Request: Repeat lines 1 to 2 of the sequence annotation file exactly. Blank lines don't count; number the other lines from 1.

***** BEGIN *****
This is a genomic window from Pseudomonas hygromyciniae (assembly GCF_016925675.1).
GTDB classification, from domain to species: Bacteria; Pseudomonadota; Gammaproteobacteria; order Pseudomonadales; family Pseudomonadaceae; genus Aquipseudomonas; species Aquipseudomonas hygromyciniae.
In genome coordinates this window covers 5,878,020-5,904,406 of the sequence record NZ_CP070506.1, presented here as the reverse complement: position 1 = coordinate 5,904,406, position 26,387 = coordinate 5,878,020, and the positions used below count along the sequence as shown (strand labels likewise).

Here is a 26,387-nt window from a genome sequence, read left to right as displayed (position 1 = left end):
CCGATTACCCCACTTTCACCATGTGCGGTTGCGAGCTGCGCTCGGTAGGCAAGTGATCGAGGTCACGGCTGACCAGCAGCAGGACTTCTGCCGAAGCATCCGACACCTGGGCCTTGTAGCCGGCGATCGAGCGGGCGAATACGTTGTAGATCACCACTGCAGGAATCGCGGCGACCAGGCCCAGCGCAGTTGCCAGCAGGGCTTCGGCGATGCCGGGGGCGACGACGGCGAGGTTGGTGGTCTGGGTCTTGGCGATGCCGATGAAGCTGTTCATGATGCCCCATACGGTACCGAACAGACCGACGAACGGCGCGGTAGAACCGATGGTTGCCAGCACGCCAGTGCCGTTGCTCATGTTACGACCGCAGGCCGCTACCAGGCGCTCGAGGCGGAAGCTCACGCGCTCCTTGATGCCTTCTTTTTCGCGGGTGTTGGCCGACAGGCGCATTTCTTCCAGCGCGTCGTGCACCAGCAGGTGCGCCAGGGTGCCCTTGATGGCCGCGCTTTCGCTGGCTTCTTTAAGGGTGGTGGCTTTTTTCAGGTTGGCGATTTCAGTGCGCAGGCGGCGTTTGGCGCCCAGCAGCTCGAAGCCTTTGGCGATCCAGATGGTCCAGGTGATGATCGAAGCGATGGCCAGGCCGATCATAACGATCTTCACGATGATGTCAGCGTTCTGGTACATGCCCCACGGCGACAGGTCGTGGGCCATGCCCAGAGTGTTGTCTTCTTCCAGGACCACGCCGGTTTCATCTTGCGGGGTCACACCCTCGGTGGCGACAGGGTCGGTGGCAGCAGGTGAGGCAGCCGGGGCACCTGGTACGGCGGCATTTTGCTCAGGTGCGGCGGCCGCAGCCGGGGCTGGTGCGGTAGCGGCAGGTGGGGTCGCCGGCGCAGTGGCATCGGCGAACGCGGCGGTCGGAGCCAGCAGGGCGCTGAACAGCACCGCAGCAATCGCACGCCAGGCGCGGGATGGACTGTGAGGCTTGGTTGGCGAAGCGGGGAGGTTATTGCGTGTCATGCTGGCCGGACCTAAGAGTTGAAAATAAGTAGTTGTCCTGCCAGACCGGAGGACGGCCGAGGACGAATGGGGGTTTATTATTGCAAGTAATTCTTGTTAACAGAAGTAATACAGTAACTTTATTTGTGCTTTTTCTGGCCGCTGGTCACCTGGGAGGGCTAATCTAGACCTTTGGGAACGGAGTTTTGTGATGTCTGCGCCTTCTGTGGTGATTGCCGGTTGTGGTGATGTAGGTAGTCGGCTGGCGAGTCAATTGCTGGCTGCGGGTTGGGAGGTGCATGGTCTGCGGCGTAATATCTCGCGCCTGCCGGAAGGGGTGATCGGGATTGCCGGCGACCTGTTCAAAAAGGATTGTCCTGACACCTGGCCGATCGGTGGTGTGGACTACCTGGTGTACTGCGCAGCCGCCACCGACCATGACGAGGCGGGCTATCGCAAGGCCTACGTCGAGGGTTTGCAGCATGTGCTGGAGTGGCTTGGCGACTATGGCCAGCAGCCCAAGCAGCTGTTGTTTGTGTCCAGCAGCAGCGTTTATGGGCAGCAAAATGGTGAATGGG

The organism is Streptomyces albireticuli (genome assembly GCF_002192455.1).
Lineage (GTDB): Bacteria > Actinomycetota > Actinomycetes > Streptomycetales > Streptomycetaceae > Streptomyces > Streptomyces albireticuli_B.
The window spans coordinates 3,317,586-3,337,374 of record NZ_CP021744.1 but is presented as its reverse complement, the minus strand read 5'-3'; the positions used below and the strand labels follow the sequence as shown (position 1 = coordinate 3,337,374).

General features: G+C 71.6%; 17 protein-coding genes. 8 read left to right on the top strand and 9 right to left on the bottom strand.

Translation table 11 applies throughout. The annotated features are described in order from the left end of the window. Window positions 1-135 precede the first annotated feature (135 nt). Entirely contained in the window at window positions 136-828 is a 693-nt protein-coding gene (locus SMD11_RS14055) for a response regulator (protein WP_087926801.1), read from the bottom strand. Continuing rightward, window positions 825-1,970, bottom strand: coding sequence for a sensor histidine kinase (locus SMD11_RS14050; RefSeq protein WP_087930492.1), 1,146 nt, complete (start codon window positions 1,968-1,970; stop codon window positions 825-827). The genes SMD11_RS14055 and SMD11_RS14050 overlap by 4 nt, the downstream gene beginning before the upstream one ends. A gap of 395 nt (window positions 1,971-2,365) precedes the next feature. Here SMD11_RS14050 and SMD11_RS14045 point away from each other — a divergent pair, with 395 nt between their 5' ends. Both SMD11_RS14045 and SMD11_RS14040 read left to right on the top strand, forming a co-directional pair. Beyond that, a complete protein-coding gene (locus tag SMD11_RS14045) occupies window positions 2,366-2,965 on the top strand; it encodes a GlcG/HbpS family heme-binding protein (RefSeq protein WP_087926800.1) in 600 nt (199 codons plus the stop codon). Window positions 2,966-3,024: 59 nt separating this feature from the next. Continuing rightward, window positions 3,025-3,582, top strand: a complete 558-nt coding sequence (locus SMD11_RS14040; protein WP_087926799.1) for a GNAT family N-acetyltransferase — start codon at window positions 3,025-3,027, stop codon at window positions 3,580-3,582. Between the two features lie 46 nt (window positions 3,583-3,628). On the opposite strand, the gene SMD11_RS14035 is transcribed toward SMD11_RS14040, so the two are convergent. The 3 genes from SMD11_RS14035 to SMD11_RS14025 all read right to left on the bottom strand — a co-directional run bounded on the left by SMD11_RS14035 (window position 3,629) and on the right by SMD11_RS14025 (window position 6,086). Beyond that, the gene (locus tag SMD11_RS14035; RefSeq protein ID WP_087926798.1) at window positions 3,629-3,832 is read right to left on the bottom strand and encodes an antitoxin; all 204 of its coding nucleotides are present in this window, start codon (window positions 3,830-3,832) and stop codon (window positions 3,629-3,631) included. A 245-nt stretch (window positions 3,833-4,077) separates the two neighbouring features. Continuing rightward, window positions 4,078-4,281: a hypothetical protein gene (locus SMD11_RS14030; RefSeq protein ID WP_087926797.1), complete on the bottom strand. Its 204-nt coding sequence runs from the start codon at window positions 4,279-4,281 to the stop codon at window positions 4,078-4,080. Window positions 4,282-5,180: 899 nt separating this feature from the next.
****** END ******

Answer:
This is a genomic window from Pseudomonas hygromyciniae (assembly GCF_016925675.1).
GTDB classification, from domain to species: Bacteria; Pseudomonadota; Gammaproteobacteria; order Pseudomonadales; family Pseudomonadaceae; genus Aquipseudomonas; species Aquipseudomonas hygromyciniae.